Hand Dying with Charcoal Dye

Posted by Betsy Stipa on

 

For our Double Welt Cross-Grain Hoodies we used a 13 oz hemp and organic cotton blend fabric, which was cut and sewn here in Los Angeles then dyed with soot made from the charcoal of Japanese pine trees also known as sumi or susuzome ink courtesy of Loop of the Loom. 

The Hoodies have already been cut and sewn before dying, in the industry we call this "piece dying". 

PROCESS

Soaking the fabric in a dye fixer is the first step in this hand dying process. 

Next we added the ink into the pot with the fabric and kneaded it by hand. One of the benefits of using this type of natural mordant-less dye is that it low impact to the environment.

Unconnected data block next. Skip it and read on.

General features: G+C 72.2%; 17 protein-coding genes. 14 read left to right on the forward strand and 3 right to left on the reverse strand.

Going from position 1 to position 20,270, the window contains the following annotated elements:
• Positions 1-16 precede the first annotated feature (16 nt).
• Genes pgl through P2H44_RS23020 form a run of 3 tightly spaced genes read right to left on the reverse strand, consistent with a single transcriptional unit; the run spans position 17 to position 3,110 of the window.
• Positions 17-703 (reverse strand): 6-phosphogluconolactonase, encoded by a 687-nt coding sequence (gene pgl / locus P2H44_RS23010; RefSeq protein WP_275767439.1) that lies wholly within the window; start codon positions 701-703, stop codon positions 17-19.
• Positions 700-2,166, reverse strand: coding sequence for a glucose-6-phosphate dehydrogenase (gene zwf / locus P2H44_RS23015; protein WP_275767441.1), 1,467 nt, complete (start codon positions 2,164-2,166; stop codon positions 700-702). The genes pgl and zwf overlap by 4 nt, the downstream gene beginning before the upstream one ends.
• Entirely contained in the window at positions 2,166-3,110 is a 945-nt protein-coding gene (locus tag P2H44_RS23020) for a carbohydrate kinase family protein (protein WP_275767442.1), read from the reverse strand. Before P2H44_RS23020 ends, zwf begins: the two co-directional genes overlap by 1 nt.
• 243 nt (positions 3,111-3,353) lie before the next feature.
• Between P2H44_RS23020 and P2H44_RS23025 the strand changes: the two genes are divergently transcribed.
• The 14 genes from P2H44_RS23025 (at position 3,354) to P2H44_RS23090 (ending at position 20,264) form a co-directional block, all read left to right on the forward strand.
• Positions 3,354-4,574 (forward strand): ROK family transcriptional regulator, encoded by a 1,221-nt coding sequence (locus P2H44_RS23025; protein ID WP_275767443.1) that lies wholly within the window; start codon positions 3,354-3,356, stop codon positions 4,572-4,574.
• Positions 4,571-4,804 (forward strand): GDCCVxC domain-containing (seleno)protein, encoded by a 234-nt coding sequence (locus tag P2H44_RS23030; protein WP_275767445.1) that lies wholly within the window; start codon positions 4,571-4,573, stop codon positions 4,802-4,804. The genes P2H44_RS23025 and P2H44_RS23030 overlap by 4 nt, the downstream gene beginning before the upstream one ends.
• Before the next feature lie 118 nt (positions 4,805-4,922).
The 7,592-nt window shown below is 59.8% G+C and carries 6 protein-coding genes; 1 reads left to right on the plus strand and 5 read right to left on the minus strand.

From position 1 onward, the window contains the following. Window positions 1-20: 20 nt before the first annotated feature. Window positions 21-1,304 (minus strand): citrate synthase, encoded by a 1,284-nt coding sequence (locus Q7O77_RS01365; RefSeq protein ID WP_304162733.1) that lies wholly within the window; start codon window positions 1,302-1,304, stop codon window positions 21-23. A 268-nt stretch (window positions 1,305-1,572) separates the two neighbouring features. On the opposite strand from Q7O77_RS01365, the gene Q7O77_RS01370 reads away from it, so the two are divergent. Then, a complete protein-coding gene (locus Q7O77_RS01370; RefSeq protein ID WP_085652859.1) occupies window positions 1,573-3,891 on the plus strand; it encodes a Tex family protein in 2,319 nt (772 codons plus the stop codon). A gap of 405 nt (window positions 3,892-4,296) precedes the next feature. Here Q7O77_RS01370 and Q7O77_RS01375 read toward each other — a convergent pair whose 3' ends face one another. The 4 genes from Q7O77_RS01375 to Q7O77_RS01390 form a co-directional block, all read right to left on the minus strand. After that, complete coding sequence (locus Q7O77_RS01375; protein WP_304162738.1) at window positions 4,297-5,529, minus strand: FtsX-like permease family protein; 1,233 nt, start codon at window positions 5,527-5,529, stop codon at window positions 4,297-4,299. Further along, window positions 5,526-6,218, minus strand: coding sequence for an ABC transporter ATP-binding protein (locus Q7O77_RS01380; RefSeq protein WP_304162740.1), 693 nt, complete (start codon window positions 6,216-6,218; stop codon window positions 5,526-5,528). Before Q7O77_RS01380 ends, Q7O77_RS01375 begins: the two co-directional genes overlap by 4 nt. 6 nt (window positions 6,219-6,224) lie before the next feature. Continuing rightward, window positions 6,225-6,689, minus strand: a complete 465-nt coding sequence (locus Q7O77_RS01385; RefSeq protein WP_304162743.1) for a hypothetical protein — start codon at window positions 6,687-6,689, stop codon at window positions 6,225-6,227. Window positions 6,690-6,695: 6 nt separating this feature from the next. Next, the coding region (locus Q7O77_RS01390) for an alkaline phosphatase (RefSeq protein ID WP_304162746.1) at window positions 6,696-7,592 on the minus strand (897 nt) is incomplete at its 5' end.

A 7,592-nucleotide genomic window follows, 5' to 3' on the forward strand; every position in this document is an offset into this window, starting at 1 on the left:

Sumi ink

We used natural dyes because they are eco-friendly and produce deep and rich color that adds character to each garment. 

Hand Dying with Charcoal Ink

We chose to wear gloves during this process to ensure that oils from the hands do not disrupt the spread of the natural dye. 

Next, we hung the pieces to let the dye set and dry. 

Hang Dry Hoodies

Finally the hoodies are machine washed and dried to keep the color fixed in place.

 

Due to our dying process, each one of our Grey Cross-Grain Hoodie is uniquely its own, with its own blemishes, unevenness, and discrepancies. We believe that these individual quarks tell an unfinished story that you and only you can carry on and help bring to life.